Saturday, October 27, 2012

Americans Don't Want War With Iran



Majia here: It appears that the US is not simply scenario planning for war with Iran. Rather, it seems, the US has moved to actually implementing contingency planning for a war with Iran.


I say: "AMERICANS DO NOT WANT WAR WITH IRAN"

Americans are tired of wars in the Middle East that never end, that break the bodies and psyches of citizens in the region and those of US soldiers.

Americans are tired of falsities and exaggerations regarding pretexts for wars in the region.

The American government needs to listen to the American people on this issue.

NO WAR WITH IRAN.

Read the article below to see how far contingency planning for the war has developed and note which nation is pushing war on Iran.

Note also that the UK - the U.S.'s closest ally - has stated unequivocally, that a pre-emptive strike against Iran would violate international law :


Britain Rejects US Request to Use UK Bases in Nuclear Standoff With Iran By Nick Hopkins, Guardian UK 25 October 12 http://www.guardian.co.uk/world/2012/oct/25/uk-reject-us-request-bases-iran

[Excerpted] Secret legal advice states pre-emptive strike could be in breach of international law as Iran not yet 'clear and present threat'
 

Britain has rebuffed US pleas to use military bases in the UK to support the build-up of forces in the Gulf, citing secret legal advice which states that any pre-emptive strike on Iran could be in breach of international law.

The Guardian has been told that US diplomats have also lobbied for the use of British bases in Cyprus, and for permission to fly from US bases on Ascension Island in the Atlantic and Diego Garcia in the Indian Ocean, both of which are British territories.

The US approaches are part of contingency planning over the nuclear standoff with Tehran, but British ministers have so far reacted coolly. They have pointed US officials to legal advice drafted by the attorney general's office which has been circulated to Downing Street, the Foreign Office and the Ministry of Defence.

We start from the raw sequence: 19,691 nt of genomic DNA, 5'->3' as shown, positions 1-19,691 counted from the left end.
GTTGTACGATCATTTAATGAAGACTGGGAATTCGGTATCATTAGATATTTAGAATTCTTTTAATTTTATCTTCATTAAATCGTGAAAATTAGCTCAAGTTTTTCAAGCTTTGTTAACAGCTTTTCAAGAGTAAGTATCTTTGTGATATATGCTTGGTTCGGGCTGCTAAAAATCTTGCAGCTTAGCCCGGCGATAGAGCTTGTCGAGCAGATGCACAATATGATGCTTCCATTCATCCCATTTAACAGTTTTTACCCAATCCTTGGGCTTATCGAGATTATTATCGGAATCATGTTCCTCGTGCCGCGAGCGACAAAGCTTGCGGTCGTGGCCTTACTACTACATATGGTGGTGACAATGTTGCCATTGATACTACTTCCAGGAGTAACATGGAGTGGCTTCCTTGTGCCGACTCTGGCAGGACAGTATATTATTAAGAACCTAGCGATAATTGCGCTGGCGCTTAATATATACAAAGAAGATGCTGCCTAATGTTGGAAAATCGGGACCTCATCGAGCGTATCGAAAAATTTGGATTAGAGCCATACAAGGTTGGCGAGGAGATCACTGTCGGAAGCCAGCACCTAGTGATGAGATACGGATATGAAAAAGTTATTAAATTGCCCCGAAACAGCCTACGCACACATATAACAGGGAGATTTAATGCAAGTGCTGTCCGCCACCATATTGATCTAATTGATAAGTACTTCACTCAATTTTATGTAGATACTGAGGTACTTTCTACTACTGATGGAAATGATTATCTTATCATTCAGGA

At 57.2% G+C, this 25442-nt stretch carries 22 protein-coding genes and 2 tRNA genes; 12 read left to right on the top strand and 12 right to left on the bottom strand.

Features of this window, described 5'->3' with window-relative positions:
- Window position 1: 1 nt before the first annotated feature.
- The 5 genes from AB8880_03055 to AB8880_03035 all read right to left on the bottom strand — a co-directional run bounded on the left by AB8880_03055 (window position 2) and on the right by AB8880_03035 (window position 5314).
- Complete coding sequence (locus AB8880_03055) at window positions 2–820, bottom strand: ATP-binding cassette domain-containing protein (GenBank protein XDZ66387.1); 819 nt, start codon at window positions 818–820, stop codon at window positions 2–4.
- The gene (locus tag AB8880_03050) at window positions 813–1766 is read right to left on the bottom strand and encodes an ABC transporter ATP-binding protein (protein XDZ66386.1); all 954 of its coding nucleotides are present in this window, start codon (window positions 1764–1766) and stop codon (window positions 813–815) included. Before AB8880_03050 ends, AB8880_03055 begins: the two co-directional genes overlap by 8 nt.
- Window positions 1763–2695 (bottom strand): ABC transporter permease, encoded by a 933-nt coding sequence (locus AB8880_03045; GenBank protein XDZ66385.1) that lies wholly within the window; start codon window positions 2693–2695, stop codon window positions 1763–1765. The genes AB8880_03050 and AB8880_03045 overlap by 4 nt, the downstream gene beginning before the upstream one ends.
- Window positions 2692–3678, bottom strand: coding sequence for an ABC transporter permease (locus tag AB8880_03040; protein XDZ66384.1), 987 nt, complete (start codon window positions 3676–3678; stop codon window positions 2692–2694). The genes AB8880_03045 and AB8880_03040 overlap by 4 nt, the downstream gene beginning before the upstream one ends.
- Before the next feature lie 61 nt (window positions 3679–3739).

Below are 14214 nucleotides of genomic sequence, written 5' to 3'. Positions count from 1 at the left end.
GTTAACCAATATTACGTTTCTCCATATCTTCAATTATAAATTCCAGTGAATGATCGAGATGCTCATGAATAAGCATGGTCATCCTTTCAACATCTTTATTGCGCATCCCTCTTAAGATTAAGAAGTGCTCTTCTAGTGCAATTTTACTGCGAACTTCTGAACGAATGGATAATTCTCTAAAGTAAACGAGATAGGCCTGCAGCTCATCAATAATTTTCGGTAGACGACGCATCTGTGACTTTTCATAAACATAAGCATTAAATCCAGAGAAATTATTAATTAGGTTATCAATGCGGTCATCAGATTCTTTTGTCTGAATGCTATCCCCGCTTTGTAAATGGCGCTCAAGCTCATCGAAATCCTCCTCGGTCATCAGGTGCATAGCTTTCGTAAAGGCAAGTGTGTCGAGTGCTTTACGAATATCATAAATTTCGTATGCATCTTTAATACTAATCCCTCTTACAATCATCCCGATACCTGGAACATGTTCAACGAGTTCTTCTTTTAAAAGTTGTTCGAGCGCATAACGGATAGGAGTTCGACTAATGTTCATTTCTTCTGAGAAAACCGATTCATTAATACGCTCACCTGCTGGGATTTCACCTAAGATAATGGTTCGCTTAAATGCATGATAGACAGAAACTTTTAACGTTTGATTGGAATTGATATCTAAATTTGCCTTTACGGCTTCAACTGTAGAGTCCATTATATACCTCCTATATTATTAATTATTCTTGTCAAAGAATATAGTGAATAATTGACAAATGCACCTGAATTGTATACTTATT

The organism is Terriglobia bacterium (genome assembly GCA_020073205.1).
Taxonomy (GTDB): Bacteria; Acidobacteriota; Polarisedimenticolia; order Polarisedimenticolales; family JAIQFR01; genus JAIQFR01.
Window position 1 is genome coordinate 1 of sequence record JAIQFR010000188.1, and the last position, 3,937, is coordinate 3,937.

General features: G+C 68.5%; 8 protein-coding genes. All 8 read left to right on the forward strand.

This makes clear that Iran, which has consistently denied it has plans to develop a nuclear weapon, does not currently represent "a clear and present threat". Providing assistance to forces that could be involved in a pre-emptive strike would be a clear breach of international law, it states.

"The UK would be in breach of international law if it facilitated what amounted to a pre-emptive strike on Iran," said a senior Whitehall source. "It is explicit. The government has been using this to push back against the Americans."

British and US diplomats insisted that the two countries regarded a diplomatic solution as the priority. But this depends on the White House being able to restrain Israel, which is nervous that Iran's underground uranium enrichment plant will soon make its nuclear programme immune to any outside attempts to stop it.

Israel has a less developed strike capability and its window for action against Iran will close much more quickly than that of the US, explained another official. "The key to holding back Israel is Israeli confidence that the US will deal with Iran when the moment is right."..

The Israeli prime minister, Binyamin Netanyahu, warned at the UN general assembly last month that Iran's nuclear programme would reach Israel's "red line" by "next spring, at most by next summer", implying that Israel might then take military action in an attempt to destroy nuclear sites and set back the programme.

That red line, which Netanyahu illustrated at the UN with a marker pen on a picture of a bomb, is defined by Iranian progress in making uranium enriched to 20%, which would be much easier than uranium enriched to 5% to turn into weapons-grade material, should Iran's supreme leader, Ayatollah Ali Khamenei, take the strategic decision to abandon Iran's observance of the nuclear non-proliferation treaty and try to make a weapon. Tehran insists it has no such intention.

In August, the most senior US military officer, General Martin Dempsey, distanced himself from any Israeli plan to bomb Iran. He said such an attack would "clearly delay but probably not destroy Iran's nuclear programme".

He added: "I don't want to be complicit if they [Israel] choose to do it."

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